I did not like John Khouri's "Piano Music of Frederic Chopin" (Entr'acte ESCD 6506) the first time I heard it, not so much because of his technique, which is good, or his interpretations, which tend to brisk tempos but do not distort musical values. The problem was the piano, an 1833 Broadwood tuned to A=435, which sounds a bit flat and thin-toned to today's ears, with an "una corda" pedal for a harpsichord-like soft sound. In Mozart, yes; but in Chopin it sounded problematic. A taste for these elements grows, however, with repeated exposure, and I recommend the disc to those who like the sound of old pianos and those who need to expand their musical awareness.
The summit conference of Chopin performance is the International Chopin Piano Competition, which has been held in Warsaw approximately every five years (wars and politics permitting) since 1927 and is now the world's oldest continuing music competition. On the whole, it has probably been more effective than Moscow's much better-known Tchaikovsky Competition in picking out pianists notable for musical sensitivity as well as speed, power and accuracy. This success is impressively documented in the four-volume "Chopin Competition Special Edition" (Muza PNCD 001 to 004), which features live recordings of the winners in competitions from 1932 through 1975. The pianists are Lev Oborin, Alexandre Uninsky, Yakov Zak and Bella Davidovich (Vol. 1); Halina Czerny-Stefanska and Adam Harasiewicz (Vol. 2); Maurizio Pollini and Martha Argerich (Vol. 3) and Garrick Ohlsson and Krystian Zimerman (Vol. 4). The discs are as notable for their musical value as for their documentation of great careers at their origins.
A pianist-composer who should interest any fan of Chopin's small masterpieces is John Field (1782-1837), who began writing nocturnes in a Chopin-like style before Chopin. A CD by John O'Conor (Telarc CD-80199) presents 15 of them (a nearly complete set) in performances of exquisite sensitivity. Field's Mozartean Rondo in A-flat for piano and strings is less romantic in flavor but well worth hearing in a performance by pianist Eckart Sellheim and the Collegium Aureum on a Deutsche Harmonia Mundi (DHM) disc (77005-2-RG) that also features excellent performances of concertos by Luigi Boccherini and Johann Schobert. Miscellaneous One of the finest collections of musical miniatures is the "Little Notebook for Anna Magdalena Bach," a selection of serious and trivial works that was put together for (and mostly by) Johann Sebastian Bach's second wife. It contains works by a few others but mostly her husband's and includes vocal music (chorales, cantata segments, a moralistic song about pipe-smoking and the beautiful love song "Bist du bei mir") as well as keyboard pieces. A good selection from this book is given on DHM 77150-2-RG by harpsichordist Gustav Leonhardt with soprano Elly Ameling, baritone Hans-Martin Linde and the Tolzer Boy Choir.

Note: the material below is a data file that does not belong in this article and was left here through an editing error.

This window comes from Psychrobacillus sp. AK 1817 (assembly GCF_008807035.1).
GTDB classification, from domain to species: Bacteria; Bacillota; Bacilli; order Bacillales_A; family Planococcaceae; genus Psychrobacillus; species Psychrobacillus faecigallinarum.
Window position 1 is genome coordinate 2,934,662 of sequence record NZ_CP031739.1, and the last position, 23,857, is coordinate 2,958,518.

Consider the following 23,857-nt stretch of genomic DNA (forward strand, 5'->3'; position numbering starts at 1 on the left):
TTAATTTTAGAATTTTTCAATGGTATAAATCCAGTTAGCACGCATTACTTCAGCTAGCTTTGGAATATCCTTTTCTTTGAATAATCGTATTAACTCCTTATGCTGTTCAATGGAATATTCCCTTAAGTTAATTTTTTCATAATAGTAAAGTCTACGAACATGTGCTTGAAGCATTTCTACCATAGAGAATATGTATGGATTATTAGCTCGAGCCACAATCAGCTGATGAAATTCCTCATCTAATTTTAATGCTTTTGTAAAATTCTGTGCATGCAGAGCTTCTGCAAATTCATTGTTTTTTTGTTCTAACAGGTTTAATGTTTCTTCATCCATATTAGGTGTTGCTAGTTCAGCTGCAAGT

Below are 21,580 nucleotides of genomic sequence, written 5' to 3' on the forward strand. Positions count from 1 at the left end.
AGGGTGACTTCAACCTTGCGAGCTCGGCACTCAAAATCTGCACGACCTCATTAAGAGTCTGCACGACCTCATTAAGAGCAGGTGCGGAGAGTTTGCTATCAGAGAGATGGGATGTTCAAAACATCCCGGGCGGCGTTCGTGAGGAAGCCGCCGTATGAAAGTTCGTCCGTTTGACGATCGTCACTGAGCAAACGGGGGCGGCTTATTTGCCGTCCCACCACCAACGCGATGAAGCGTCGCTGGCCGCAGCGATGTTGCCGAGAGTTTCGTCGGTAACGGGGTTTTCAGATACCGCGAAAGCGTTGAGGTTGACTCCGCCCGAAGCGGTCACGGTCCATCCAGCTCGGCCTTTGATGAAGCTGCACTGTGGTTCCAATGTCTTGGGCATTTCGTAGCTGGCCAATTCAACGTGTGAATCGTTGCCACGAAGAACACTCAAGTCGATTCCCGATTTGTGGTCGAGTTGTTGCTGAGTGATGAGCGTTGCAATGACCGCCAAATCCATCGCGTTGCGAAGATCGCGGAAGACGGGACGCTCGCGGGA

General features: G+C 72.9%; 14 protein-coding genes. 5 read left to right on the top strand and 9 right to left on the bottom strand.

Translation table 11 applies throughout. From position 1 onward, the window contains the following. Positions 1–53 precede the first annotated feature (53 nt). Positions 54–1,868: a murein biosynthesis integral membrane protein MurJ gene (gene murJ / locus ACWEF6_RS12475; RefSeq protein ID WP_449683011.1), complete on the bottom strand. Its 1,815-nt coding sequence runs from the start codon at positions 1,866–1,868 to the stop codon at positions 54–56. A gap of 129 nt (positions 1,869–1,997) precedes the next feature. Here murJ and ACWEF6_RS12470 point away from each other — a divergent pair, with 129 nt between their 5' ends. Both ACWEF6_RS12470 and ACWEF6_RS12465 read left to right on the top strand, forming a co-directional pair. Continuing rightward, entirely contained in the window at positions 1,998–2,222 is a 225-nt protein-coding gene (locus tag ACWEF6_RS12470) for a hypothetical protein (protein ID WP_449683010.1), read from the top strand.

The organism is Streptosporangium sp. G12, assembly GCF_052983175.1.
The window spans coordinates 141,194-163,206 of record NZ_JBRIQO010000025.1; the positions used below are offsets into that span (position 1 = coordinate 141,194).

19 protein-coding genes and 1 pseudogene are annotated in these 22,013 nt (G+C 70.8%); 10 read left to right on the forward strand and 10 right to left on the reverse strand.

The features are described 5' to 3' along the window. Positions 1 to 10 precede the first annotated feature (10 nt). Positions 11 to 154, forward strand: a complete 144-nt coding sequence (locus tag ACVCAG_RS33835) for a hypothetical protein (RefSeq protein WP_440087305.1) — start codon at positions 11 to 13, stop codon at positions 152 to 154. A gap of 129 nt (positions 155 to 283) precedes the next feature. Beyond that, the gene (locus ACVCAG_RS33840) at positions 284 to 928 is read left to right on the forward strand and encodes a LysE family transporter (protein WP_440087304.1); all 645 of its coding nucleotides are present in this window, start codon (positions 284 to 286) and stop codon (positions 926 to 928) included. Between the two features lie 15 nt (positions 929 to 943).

A wonderfully diverse and well-played selection of more than 50 very short pieces is performed by La Camerata on "The Medieval and Renaissance Harp" (Vox Turnabout PVT 7146), a collection whose otherwise self-explanatory title does not mention that other instruments are also involved.
The finest and most famous collection of violin miniatures is undoubtedly the 24 unaccompanied caprices, Op. 1, of Niccolo Paganini, the last of which, in A minor, has been the subject of sets of variations by many composers, including Liszt, Brahms, Rachmaninoff, Lutoslawski and Andrew Lloyd Webber. Violinist Alexander Markov gives a hair-raising account of the caprices on Erato 2292-45502-2.